24 Comments

Summary:

Entrepreneur and VC Mark Suster believes that in-person teams are much more effective than those that collaborate remotely. Suster says that it’s hard for distributed teams to communicate effectively with fewer non-verbal cues and no in-office chatter? But can better technology bridge that gap?

Entrepreneur and VC Mark Suster believes that “in-person” teams are much more effective than those that collaborate remotely. Suster says that it’s hard for distributed teams to communicate effectively when so much communication is non-verbal, and notes how difficult it is to develop company norms, beliefs and, ultimately, culture, without office chatter. Suster is talking from his experiences with startup companies, but many of his points would also apply to more established businesses, too.

Having worked in both dysfunctional “in-person” teams and distributed teams that were highly effective, I’d say that Suster’s opinion is probably not always true, though it is hard to argue with his point that building a startup is easier if everyone works from one location, particularly because it is so difficult to establish a company culture within a distributed team. I also agree with Suster that it’s more important for certain team members to be present and available in the office — such as the CEO and CTO — than others.

However, thanks to the Internet, working in a distributed team is easier now than it ever was before. Technologies such as video conferencing, IRC and IM, and collaboration software, like Yammer and Socialtext, are helping to bring distributed teams closer together. And not only are the tools that that we use getting better by the day, but our knowledge of how best to use them to work effectively is improving, too.

So, given that many of our readers have personal experience of working in distributed teams I thought I would post an open thread asking for your opinion: Do you agree with Mark Suster’s view that “in-person” teams are more effective than distributed teams? If so, can technology (such as collaboration apps, VoIP and video chat) ever bridge that gap for distributed teams?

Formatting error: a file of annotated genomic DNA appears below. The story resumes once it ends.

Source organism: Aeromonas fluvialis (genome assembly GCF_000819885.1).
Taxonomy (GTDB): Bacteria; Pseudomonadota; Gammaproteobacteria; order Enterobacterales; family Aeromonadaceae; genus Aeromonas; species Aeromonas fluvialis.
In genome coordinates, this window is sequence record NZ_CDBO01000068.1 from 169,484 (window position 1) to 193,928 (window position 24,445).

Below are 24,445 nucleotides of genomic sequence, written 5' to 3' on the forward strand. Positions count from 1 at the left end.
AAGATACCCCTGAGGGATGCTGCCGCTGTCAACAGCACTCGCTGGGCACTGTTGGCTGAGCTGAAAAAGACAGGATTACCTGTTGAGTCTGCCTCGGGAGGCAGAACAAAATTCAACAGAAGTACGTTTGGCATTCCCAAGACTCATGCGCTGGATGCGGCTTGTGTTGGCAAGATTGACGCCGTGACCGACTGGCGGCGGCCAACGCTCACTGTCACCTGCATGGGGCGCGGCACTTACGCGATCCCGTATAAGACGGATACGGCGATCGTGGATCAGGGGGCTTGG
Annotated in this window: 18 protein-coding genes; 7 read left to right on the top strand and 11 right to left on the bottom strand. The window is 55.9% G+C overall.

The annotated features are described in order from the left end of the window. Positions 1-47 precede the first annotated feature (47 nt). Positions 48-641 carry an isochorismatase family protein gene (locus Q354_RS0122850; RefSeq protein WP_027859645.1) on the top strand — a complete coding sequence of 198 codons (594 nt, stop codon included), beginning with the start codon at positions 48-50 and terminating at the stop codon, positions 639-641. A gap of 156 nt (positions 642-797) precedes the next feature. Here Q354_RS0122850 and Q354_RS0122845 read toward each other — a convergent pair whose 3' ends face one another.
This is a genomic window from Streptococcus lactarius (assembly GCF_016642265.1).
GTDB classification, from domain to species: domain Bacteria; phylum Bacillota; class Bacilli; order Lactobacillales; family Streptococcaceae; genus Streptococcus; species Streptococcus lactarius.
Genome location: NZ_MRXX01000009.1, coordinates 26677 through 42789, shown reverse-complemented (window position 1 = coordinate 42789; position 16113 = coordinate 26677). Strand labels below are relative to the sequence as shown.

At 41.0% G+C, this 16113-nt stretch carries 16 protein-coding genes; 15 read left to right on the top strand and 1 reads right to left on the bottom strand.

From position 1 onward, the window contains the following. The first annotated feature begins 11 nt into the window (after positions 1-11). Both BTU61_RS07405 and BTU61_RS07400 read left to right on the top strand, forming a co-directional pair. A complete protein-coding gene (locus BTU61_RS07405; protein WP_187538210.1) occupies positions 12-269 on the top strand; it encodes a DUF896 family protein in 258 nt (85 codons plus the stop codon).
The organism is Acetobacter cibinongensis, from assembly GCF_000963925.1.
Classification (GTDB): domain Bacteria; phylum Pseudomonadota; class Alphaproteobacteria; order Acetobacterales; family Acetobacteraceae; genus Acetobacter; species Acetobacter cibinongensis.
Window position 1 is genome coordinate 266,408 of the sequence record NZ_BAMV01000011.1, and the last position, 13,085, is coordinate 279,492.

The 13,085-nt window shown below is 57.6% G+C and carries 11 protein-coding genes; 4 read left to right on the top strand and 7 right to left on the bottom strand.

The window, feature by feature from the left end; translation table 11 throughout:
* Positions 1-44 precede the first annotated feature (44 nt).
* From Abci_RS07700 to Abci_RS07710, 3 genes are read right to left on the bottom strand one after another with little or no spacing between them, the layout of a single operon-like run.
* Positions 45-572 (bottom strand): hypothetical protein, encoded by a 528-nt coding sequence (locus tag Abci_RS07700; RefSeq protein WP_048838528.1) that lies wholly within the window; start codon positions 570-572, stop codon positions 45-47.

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  1. It depends on the type of work the teams are doing. I do agree that certain people should always be available in the office. I worked on a project this year where the Project Manager was nowhere to be found. It really hurt the project because no one could really invest anything other than the hours they were supposed to work.

    1. Agreed, the type of work can have a big impact on the potential effectiveness of a distributed team — for some teams distributed work is impossible.

  2. I’ve been on fully distributed startup teams that developed solid (and positive) cultures. And I’ve been on many more in person teams that were full of back stabbing, posturing, and other noxious attitudes that destroyed the teams.
    I believe that distributed teams allow for a higher level of interaction without the ego trips that seem common in face to face teams. And I believe those who are prone to negative interactions are going to destroy whatever team they’re on, distributed or centralized.
    I have to wonder if Mr. Suster is the kind of guy who has to see someone working to believe that they’re working. That 80s mentality should be jettisoned from our work environment. Especially with teams Nationwide. You wouldn’t expect to stay up on a webcam while working with teams in India or Singapore, and yet, if someone is on-shore, you don’t believe they’re working unless you see them?
    Bottom line: remove ego, update expectations, have clear objectives, and the positive culture will develop even in distributed start-ups.

    1. I agree with you, Lara — establishing culture is more a function of effective management than whether a team is distributed or not. However, it’s probably easier for poor management to manage an “in person” team.

  3. Been in both sides since 2001 and it works only with a culture of transparency. Plus results will always show who can work in a distributed environment. Those who can’t can always work in a setting set with punch cards and IDs.

  4. Great comment, Lara! I agree with you 100%. I have been working remotely and managing a remote team for years and it works well because of leadership. Going to an “office” where you can be seen “working” is such an old-world mentality that will not survive. Results are what survive and those who can produce them, remote or not, will win.

    One of the tactics I employ is to make sure we do get everyone together at least 4 times a year to spend some quality team-building time. We also tend to tackle some of the larger issues that are easier to talk about in front of a whiteboard in the same room.